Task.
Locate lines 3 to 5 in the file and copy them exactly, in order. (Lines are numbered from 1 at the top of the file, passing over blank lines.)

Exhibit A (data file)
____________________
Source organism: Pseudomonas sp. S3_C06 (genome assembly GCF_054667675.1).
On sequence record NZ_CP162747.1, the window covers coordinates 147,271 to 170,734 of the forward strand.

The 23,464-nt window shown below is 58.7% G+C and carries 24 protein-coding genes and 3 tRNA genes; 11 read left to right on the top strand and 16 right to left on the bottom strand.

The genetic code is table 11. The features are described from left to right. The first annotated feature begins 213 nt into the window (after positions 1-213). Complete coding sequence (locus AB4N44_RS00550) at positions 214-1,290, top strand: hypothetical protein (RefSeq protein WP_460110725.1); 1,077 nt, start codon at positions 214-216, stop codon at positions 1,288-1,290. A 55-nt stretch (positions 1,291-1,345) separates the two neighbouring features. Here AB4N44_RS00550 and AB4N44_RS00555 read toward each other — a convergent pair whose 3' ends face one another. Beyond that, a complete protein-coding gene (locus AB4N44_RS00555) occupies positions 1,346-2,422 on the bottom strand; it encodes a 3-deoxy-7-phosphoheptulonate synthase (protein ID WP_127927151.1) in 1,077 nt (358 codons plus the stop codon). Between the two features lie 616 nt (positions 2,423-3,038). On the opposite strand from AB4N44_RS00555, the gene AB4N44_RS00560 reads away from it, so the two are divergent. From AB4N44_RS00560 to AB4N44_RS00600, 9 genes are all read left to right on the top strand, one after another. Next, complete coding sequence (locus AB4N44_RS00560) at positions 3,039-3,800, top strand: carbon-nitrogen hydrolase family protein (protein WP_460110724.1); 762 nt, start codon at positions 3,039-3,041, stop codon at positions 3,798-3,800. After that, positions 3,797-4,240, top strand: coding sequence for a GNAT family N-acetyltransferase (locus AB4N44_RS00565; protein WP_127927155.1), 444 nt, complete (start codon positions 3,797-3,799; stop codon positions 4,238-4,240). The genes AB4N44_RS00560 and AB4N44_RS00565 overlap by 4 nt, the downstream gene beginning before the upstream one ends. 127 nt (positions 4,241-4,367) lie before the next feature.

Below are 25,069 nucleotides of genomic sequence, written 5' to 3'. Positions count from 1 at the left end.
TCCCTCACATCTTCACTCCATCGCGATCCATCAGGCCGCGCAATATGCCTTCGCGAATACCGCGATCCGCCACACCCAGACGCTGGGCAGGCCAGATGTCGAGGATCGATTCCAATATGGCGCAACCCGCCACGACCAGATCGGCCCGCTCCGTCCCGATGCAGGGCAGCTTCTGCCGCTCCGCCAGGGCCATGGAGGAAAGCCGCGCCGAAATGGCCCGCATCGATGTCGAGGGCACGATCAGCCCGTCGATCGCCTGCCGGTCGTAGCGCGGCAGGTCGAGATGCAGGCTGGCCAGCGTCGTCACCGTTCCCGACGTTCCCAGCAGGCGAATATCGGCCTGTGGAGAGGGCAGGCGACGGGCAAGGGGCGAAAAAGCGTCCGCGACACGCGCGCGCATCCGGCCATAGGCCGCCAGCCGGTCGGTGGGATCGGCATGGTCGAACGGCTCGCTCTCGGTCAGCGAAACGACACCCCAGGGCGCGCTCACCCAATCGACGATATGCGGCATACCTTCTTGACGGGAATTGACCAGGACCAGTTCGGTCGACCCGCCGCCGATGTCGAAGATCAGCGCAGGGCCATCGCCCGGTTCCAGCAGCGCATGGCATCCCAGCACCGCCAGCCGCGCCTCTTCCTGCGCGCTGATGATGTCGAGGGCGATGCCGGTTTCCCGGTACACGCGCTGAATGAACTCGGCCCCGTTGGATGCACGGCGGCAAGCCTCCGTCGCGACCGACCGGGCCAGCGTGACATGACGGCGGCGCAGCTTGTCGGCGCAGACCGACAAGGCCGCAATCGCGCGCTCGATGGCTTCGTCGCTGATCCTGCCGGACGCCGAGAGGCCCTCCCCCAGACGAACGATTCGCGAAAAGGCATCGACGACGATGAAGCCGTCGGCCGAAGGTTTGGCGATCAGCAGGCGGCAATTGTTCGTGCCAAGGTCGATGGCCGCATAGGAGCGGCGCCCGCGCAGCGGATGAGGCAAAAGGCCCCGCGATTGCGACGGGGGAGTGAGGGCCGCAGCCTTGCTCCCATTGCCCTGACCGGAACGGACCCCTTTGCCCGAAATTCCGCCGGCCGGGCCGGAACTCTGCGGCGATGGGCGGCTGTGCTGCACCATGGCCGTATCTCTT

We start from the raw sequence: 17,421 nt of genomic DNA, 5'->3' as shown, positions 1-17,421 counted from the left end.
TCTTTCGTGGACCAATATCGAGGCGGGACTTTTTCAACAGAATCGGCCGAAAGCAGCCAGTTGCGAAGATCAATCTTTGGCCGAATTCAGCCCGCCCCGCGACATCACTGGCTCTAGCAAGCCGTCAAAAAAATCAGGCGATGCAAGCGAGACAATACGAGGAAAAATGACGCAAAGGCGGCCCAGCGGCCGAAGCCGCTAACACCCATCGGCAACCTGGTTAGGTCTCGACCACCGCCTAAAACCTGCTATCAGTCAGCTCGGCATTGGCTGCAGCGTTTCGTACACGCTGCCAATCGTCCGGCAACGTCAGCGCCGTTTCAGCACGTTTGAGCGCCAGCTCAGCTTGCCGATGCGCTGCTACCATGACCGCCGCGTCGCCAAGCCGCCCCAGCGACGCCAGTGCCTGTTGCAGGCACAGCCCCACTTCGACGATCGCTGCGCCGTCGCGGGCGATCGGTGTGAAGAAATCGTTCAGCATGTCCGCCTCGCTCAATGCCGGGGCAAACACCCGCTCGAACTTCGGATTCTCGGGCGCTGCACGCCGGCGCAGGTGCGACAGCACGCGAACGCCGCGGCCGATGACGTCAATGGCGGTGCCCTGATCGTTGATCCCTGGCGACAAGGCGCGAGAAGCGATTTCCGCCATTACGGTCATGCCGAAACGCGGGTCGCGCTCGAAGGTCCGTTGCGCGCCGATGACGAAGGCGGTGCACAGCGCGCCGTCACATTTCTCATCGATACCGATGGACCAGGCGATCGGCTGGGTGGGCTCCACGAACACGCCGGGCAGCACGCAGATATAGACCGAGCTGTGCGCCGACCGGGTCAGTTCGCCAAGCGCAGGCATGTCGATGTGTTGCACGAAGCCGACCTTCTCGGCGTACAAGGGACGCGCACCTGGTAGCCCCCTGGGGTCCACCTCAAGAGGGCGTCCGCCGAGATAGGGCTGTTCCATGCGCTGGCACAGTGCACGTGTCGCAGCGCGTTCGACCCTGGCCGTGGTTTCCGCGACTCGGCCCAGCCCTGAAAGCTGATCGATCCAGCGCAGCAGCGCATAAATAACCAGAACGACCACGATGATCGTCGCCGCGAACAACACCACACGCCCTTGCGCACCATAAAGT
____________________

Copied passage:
The 23,464-nt window shown below is 58.7% G+C and carries 24 protein-coding genes and 3 tRNA genes; 11 read left to right on the top strand and 16 right to left on the bottom strand.

The genetic code is table 11. The features are described from left to right. The first annotated feature begins 213 nt into the window (after positions 1-213). Complete coding sequence (locus AB4N44_RS00550) at positions 214-1,290, top strand: hypothetical protein (RefSeq protein WP_460110725.1); 1,077 nt, start codon at positions 214-216, stop codon at positions 1,288-1,290. A 55-nt stretch (positions 1,291-1,345) separates the two neighbouring features. Here AB4N44_RS00550 and AB4N44_RS00555 read toward each other — a convergent pair whose 3' ends face one another. Beyond that, a complete protein-coding gene (locus AB4N44_RS00555) occupies positions 1,346-2,422 on the bottom strand; it encodes a 3-deoxy-7-phosphoheptulonate synthase (protein ID WP_127927151.1) in 1,077 nt (358 codons plus the stop codon). Between the two features lie 616 nt (positions 2,423-3,038). On the opposite strand from AB4N44_RS00555, the gene AB4N44_RS00560 reads away from it, so the two are divergent. From AB4N44_RS00560 to AB4N44_RS00600, 9 genes are all read left to right on the top strand, one after another. Next, complete coding sequence (locus AB4N44_RS00560) at positions 3,039-3,800, top strand: carbon-nitrogen hydrolase family protein (protein WP_460110724.1); 762 nt, start codon at positions 3,039-3,041, stop codon at positions 3,798-3,800. After that, positions 3,797-4,240, top strand: coding sequence for a GNAT family N-acetyltransferase (locus AB4N44_RS00565; protein WP_127927155.1), 444 nt, complete (start codon positions 3,797-3,799; stop codon positions 4,238-4,240). The genes AB4N44_RS00560 and AB4N44_RS00565 overlap by 4 nt, the downstream gene beginning before the upstream one ends. 127 nt (positions 4,241-4,367) lie before the next feature.

Below are 25,069 nucleotides of genomic sequence, written 5' to 3'. Positions count from 1 at the left end.